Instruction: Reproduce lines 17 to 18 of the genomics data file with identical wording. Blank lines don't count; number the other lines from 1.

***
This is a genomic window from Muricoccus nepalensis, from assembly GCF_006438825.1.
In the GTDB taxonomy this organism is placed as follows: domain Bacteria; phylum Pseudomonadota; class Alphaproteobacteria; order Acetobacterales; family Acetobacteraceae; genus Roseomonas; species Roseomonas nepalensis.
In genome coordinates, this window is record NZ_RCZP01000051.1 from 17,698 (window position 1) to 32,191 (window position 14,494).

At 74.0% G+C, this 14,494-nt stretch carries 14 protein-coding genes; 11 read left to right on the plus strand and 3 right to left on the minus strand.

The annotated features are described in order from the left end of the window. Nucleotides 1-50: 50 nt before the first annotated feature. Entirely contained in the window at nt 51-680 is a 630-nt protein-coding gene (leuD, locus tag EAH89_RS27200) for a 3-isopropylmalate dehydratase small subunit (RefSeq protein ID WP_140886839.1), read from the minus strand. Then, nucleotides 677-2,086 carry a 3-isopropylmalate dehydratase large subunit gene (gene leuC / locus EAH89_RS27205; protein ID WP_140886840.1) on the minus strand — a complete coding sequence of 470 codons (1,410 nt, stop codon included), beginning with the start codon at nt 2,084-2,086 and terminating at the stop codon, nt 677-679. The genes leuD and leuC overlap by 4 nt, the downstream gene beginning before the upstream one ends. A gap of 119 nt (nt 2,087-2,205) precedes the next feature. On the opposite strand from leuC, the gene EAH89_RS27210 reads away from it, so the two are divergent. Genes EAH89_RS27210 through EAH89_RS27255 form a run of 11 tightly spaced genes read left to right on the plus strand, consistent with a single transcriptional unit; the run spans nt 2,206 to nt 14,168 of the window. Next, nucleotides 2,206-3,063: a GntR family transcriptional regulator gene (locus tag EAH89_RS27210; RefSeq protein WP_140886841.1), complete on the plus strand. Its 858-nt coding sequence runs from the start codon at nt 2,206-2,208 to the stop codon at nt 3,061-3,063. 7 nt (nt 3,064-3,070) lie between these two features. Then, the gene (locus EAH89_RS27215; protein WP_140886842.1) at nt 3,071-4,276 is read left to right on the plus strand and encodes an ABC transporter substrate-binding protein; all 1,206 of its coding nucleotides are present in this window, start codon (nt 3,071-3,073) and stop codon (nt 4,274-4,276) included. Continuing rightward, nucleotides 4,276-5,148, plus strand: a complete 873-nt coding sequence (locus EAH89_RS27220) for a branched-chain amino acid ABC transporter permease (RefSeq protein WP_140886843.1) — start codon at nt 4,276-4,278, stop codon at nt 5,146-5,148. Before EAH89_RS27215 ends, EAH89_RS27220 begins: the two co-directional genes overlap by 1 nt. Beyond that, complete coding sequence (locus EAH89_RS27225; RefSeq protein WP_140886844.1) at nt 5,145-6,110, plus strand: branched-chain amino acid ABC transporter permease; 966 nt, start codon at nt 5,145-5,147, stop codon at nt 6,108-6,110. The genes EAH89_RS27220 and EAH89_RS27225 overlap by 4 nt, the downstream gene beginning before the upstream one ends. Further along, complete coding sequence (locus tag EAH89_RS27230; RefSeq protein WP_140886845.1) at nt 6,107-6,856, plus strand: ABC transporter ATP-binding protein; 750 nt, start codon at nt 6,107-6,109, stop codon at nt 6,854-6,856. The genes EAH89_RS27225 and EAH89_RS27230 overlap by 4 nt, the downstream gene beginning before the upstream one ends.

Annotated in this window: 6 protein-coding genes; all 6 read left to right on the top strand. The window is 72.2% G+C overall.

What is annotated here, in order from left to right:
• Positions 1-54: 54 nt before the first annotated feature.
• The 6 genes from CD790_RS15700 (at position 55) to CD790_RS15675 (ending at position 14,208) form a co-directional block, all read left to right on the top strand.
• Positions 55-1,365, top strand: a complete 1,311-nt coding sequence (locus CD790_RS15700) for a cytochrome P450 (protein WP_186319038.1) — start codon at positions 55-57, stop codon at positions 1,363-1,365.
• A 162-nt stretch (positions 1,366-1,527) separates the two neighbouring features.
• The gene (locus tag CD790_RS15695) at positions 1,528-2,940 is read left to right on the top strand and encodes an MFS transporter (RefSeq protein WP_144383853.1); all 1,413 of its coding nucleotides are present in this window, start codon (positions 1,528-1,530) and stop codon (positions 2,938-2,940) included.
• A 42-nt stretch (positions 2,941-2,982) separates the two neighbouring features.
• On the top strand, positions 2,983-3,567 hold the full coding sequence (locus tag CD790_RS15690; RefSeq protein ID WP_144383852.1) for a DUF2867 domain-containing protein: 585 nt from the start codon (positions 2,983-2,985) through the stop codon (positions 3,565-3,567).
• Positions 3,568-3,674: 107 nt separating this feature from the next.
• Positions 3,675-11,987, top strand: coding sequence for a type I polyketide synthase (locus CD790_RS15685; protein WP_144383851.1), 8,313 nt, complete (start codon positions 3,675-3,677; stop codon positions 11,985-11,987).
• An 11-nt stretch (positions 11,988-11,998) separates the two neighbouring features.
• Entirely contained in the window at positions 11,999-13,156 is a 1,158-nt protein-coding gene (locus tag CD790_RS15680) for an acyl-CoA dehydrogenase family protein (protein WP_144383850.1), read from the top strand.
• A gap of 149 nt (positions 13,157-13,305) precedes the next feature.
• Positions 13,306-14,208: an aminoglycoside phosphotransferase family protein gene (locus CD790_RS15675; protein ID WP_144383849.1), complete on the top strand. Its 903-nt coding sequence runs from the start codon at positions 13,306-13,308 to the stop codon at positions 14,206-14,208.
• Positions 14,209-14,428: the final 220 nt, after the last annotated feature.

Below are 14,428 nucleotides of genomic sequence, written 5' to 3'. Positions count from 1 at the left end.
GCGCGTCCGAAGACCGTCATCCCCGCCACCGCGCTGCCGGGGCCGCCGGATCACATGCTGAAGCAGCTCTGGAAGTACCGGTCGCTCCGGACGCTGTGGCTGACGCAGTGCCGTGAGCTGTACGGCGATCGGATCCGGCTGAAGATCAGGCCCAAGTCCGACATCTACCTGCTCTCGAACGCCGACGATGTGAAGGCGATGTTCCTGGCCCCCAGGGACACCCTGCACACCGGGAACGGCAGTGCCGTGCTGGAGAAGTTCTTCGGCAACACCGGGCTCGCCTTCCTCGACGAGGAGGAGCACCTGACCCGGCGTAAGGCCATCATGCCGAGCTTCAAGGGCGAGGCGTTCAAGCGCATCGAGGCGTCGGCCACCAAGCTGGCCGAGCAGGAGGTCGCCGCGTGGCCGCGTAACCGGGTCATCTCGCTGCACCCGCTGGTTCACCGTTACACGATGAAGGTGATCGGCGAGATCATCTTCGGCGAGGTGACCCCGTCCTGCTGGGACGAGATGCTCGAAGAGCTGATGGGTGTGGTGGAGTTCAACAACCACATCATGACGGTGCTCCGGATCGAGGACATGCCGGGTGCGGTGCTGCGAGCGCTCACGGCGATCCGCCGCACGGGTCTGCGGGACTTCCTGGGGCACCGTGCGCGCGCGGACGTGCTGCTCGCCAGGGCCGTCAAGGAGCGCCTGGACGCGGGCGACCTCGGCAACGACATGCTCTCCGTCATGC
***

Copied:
• An 11-nt stretch (positions 11,988-11,998) separates the two neighbouring features.
• Entirely contained in the window at positions 11,999-13,156 is a 1,158-nt protein-coding gene (locus tag CD790_RS15680) for an acyl-CoA dehydrogenase family protein (protein WP_144383850.1), read from the top strand.